Caught short: a snapshot of Australian engineering


On Tuesday, Australia’s Chief Scientist Ian Chubb released the 200-page Health of Australian Science report.

As reported on The Conversation, Australia is doing pretty well overall despite some areas that are in dire need of help.

Arguably, one of the areas covered in the report that is of utmost importance to Australia’s future is engineering. Indeed, the lack of qualified engineers has been felt for several decades in virtually every industry, from mining and electrical to civil and mechanical engineering.

Without bold action, the shortage will get worse, and increasing competition is making skills-retention a real challenge for businesses.

Back in 2010, the shortage of engineers was flagged by the Australian National Engineering Taskforce (ANET) in its Scoping for our Future report. This report identified the areas most in need of additional engineers and provided recommendations to fill the gaps.

This article will attempt to provide a snapshot of the engineering profession in Australia by merging findings from the Health of Australian Science and Scoping for our Future reports.

Engineering at university: the numbers

Commencing enrolments in engineering undergraduate degrees increased by 22% between 2002 and 2010, while higher degree by research (HDR) enrolments in engineering remained steady in the same period.

In 2010, engineering graduates (domestic and international) comprised 986 postgraduate research students, 4,637 postgraduate coursework students, and 9,967 undergraduates.

That might sound like a lot, but these numbers fall short of what’s required. According to ANET’s figures, Australia needs an extra 70,000 experienced engineers by 2017, but only produces 6,000 domestic engineering graduates annually.

It should also be pointed out that not all areas of engineering are equal. Between 2002 and 2010, teaching of domestic, commencing undergraduate students in electrical and electronic engineering fell from 35.8% to 21.4%.

During the same period, teaching in mechanical and industrial engineering grew by 74.2%; while process/resources engineering and aerospace engineering saw an increase of 68.2% and 58.5% respectively.

Teaching in manufacturing engineering decreased by 36.1%, with a noticeable fall between 2008 and 2010. While the report does not discuss reasons behind the decrease, one might guess that recent job losses in the field (just looking at Qantas this past week) may perhaps have influenced students to choose other avenues.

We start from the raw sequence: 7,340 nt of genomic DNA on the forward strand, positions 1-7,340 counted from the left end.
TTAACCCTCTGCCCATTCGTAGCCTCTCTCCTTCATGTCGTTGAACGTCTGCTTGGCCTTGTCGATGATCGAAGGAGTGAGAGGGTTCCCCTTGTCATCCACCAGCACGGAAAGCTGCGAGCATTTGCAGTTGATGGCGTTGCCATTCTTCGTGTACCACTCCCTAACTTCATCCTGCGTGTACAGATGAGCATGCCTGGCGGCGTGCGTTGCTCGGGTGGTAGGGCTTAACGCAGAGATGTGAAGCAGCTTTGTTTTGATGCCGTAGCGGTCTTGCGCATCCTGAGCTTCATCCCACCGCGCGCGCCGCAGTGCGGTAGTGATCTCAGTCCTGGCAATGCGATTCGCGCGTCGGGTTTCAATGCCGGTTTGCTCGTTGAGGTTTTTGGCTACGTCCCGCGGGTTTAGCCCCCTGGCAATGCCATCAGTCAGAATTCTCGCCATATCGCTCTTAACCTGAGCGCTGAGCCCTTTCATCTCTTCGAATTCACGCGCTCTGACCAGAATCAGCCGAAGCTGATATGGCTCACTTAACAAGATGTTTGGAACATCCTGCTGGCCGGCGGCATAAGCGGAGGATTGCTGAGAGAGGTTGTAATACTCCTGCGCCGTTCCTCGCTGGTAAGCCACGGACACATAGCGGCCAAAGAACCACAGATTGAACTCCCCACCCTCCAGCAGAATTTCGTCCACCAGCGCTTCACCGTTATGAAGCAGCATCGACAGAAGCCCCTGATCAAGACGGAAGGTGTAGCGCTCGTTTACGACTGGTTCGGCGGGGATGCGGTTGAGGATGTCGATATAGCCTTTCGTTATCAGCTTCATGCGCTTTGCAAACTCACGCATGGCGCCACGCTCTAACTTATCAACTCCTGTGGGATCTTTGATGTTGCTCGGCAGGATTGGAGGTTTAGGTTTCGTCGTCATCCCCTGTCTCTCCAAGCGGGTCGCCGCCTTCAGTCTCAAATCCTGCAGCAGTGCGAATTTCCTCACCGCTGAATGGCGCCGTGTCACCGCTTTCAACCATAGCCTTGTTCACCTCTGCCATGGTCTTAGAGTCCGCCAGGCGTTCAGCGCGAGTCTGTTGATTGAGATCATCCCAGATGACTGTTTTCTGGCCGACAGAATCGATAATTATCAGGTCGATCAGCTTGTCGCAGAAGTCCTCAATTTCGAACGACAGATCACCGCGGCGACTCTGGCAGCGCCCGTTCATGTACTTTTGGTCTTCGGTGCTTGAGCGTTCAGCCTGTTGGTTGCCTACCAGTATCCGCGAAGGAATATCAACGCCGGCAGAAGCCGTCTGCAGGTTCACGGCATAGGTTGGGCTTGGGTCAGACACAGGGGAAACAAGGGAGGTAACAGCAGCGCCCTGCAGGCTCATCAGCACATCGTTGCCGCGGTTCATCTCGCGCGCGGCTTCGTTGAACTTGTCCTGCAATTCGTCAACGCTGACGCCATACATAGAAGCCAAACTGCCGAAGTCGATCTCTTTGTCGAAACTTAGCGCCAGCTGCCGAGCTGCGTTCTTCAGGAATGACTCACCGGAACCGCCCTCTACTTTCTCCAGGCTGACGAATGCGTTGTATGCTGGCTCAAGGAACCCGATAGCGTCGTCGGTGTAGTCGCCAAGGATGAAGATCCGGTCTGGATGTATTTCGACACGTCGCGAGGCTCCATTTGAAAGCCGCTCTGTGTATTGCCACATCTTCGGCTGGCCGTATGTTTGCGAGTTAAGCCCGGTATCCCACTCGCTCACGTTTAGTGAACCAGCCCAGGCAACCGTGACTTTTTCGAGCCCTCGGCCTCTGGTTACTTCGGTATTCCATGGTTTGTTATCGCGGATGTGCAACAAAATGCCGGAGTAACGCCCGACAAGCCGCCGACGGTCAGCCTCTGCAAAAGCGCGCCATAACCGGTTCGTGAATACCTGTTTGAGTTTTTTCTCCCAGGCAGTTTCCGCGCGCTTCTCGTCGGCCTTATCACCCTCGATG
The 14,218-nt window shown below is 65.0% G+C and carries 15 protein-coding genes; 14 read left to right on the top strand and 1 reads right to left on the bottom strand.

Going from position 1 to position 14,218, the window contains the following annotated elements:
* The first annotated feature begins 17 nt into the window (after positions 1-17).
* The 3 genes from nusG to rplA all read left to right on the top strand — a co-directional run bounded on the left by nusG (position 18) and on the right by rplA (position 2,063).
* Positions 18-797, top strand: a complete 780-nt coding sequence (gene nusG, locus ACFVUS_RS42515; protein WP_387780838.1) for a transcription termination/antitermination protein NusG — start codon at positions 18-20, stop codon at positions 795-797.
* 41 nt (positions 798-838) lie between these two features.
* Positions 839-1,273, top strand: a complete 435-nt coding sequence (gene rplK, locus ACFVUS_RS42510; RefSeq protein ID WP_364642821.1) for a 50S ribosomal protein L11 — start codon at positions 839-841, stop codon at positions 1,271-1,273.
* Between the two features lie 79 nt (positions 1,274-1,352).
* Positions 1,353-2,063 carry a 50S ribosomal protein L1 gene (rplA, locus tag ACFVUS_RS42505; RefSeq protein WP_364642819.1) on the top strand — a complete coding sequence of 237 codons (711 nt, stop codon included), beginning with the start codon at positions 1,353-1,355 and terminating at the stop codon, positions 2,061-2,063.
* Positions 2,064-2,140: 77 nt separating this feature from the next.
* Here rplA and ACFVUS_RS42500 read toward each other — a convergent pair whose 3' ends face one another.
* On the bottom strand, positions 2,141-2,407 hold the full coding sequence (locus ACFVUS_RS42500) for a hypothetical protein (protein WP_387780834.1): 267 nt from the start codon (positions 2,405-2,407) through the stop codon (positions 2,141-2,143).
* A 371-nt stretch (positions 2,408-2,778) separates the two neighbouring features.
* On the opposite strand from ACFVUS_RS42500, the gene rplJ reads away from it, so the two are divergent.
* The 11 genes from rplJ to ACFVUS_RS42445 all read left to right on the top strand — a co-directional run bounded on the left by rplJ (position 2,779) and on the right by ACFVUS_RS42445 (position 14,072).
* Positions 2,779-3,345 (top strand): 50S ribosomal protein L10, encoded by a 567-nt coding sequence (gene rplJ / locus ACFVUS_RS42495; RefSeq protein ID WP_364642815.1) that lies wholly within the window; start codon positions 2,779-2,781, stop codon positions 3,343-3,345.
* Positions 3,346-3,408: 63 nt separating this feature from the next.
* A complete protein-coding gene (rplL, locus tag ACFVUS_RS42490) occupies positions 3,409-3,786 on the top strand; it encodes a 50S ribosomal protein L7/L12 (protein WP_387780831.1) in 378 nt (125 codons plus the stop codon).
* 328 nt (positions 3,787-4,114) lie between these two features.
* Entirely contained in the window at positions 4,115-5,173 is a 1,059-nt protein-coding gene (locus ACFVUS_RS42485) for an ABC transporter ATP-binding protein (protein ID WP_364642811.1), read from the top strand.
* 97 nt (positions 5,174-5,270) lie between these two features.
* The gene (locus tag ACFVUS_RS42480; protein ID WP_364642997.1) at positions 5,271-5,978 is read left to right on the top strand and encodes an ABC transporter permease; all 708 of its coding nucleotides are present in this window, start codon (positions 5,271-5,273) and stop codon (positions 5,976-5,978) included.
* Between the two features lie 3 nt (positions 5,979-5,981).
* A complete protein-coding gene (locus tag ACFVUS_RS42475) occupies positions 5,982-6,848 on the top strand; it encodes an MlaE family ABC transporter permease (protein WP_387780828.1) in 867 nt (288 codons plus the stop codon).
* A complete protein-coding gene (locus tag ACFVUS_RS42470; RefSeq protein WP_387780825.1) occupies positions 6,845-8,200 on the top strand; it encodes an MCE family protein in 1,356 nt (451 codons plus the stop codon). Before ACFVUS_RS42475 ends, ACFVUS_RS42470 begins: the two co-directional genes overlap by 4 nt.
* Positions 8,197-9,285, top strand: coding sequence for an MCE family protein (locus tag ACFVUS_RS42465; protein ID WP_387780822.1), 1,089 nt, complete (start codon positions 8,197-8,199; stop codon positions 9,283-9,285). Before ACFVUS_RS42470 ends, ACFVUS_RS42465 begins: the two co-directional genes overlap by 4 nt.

The average engineering undergraduate completion rate in Australia was at 58% (over the 2005-10 period) – a remarkably low rate compared to other science fields such as health (73%) and natural and physical sciences (69%).

At the research level (HDR courses), the average completion rate over the 2005-2010 period was at 72%, the second highest average completion rate in science (just behind natural and physical sciences at 73%).

A boy’s club?

With female enrolments in engineering at just 14%, male students clearly dominate. Between 2002 and 2010, the number of male students starting engineering increased by 17%, while the number of female students increased by 10%.

The low rate of female engineers can also be found in the workplace. Engineers Australia reported in 2008 that the rate of female engineers in the workforce was around 9.5%. This figure is, of course, unacceptably low.

Attracting and retaining more women in engineering is an issue that needs addressing. Some universities have taken some action to attract and retain female engineering students, such as ANU’s Women in Technology initiative.

A global market

In 2010, international students accounted for 43% of all engineering graduates (undergraduate and postgraduate) in Australia. Between 2002 and 2010, international student enrolments in engineering increased by 81.8% - a remarkable increase.

In the workforce, skilled migrant engineers account for more than half of the supply of newly qualified engineers.

A business-driven affair

In 2008–09 gross expenditure on research and development (R&D) in Australia for all fields of research was A$27.7 billion, engineering accounted for A$10.3 billion (37%) – a large chunk.

It’s also worth noting that 88% of R&D expenditure in engineering comes from the business sector. This high rate may be due to the “applied” nature of the field, with innovation at university mostly driven by industry and market needs.

In summary

Although science as a whole may be in good health (for now), the shortage of engineers remains a major issue to be addressed.

To produce enough engineers to meet Australia’s needs, bold actions are needed - not just at university level but also at school level. School kids need to be inspired by knowledgeable and qualified teachers to take the engineering path.

Other issues around retention in the workplace also need addressing. Engineering graduates don’t necessarily end up working as engineers as their skills can be transferred to other fields (such as finance or other non-engineering related areas).

Finally, there’s the issue of the ageing engineering population. According to the 2006 census, the average age of the engineering labour force was 41.9 years (42.5 years for men and 36.6 years for women). Each year, Australia loses about 4,500 engineers to retirement but only produces 6,000 - not enough to meet the rising demand.

Unless more people pursue engineering, we may face challenging times in the near future. Why should they bother? That’s easy: an engineering degree is a ticket to a well-paid and rewarding career.